2) The deal could lead to lower energy prices for Gulf Power customers. NextEra’s announcement noted that FPL’s typical residential customer bills are some of the lowest in the state, about 20 percent below the other Florida investor-owned utilities and nearly 30 percent below the national average. In contrast, Gulf Power has some of the higher per kilowatt-hour prices in the state, as of the passage of its latest four-year rate case in April 2017. 

Top 10 Florida Utilities Ranked by Megawatt-Hour Sales and Average Retail Kilowatt-Hour Price

While Robo didn’t explicitly promise lower bills for Gulf Power customers, he did say that the company will aim "to extend over time to Gulf Power customers our best-in-class value proposition of low bills, clean energy, high reliability and outstanding customer service.” FPL’s performance has also been measured in four straight years of the lowest non-fuel operations and maintenance cost per kilowatt-hour in the country, and it had a record year for reliability in 2017, despite Hurricane Irma

3) The two utilities have invested in different grid edge priorities. FPL’s performance across these aforementioned metrics has been aided by its major investments into smart meters, distribution grid automation, outage detection and restoration, and other technologies. According to Grid Edge Data Hub records, FPL’s investments on this front have dwarfed those of other investor-owned utilities in the state, as befits its market share.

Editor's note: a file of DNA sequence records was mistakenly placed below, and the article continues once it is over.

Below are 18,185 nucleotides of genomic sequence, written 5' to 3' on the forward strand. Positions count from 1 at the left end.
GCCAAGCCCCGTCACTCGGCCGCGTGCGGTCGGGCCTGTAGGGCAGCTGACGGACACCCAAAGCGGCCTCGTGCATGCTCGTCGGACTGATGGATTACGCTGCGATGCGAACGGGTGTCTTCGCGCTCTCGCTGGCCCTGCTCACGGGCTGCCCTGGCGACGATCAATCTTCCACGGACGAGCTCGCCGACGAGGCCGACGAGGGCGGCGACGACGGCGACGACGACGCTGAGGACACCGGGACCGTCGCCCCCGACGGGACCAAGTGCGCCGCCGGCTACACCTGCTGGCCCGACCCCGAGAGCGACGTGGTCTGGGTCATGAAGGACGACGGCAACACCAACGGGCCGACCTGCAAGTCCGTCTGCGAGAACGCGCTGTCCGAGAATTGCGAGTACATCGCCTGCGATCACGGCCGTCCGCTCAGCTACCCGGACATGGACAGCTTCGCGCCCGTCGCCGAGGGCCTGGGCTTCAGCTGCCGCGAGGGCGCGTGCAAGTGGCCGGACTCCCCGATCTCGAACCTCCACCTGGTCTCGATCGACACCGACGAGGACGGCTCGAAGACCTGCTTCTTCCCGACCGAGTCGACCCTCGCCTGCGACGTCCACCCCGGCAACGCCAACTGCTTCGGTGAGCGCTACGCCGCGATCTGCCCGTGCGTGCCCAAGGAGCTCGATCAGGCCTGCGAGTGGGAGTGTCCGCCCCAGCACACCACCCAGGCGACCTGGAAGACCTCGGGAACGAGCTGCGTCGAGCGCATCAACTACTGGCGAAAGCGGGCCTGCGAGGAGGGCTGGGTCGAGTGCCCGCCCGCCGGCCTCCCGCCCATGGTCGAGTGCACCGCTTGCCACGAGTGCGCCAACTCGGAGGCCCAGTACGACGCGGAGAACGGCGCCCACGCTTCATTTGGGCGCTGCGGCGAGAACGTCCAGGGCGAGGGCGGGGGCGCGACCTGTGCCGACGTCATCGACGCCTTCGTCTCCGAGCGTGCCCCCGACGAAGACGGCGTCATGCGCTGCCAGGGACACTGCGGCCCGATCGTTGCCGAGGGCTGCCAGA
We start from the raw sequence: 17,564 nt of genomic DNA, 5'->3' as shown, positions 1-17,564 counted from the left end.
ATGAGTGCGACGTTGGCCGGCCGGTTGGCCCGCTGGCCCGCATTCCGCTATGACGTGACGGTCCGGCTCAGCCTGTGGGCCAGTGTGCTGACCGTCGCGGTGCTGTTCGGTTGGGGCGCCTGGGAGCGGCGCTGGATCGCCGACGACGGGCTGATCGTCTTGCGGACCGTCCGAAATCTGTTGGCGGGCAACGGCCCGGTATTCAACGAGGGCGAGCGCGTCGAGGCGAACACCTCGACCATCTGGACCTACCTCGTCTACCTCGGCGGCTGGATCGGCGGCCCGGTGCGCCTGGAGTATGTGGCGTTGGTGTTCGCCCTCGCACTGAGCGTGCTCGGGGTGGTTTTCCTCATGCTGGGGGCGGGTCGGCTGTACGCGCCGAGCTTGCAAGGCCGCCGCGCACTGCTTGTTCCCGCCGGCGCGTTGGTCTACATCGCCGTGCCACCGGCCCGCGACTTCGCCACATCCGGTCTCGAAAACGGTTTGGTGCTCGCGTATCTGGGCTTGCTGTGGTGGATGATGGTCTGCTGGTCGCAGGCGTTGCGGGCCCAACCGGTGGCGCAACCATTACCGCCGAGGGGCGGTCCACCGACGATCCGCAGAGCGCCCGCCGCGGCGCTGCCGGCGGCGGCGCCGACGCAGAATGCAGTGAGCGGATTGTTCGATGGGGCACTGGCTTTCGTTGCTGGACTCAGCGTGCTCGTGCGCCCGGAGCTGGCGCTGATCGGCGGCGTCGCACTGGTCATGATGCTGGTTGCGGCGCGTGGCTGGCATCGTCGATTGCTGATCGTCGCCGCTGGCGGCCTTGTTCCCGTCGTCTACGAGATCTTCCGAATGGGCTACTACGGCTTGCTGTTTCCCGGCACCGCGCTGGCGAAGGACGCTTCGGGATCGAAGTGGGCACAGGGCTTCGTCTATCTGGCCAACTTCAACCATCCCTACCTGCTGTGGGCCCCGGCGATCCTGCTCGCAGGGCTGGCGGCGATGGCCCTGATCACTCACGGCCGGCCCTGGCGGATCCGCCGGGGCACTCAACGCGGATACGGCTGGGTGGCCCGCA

Top 10 Florida Utilities in Terms of Grid Edge Technology Deployments by Sector

Gulf Power has also invested in smart meters, although they’re a different technology type than the one chosen by FPL. But it hasn’t made the big distribution automation, grid edge analytics and back-office software investments that FPL has. 

At the same time, Gulf Power has invested in a set of customer-facing technologies that haven’t been a priority for FPL, including customer data analytics and a long-running demand response program that’s now capable of circuit-specific load reduction

4) Both utilities share one key common technology vendor. While FPL and Gulf Power have taken divergent grid edge investment paths, they do share one key vendor — Liberty Lake, Wash.-based Itron, and the host of companies it has acquired over the years. 

FPL picked Silver Spring Networks for its groundbreaking advanced metering infrastructure deployment, and it has been a major customer of the company’s managed services and SAAS offerings since then. Itron’s acquisition of Silver Spring last year brings that technology into its stable. 

Gulf Power picked Sensus and its licensed spectrum star topology for its AMI network, but uses Itron meter data management software. And its long-running demand response and customer energy management platform is provided by Comverge, which was acquired by Itron last year.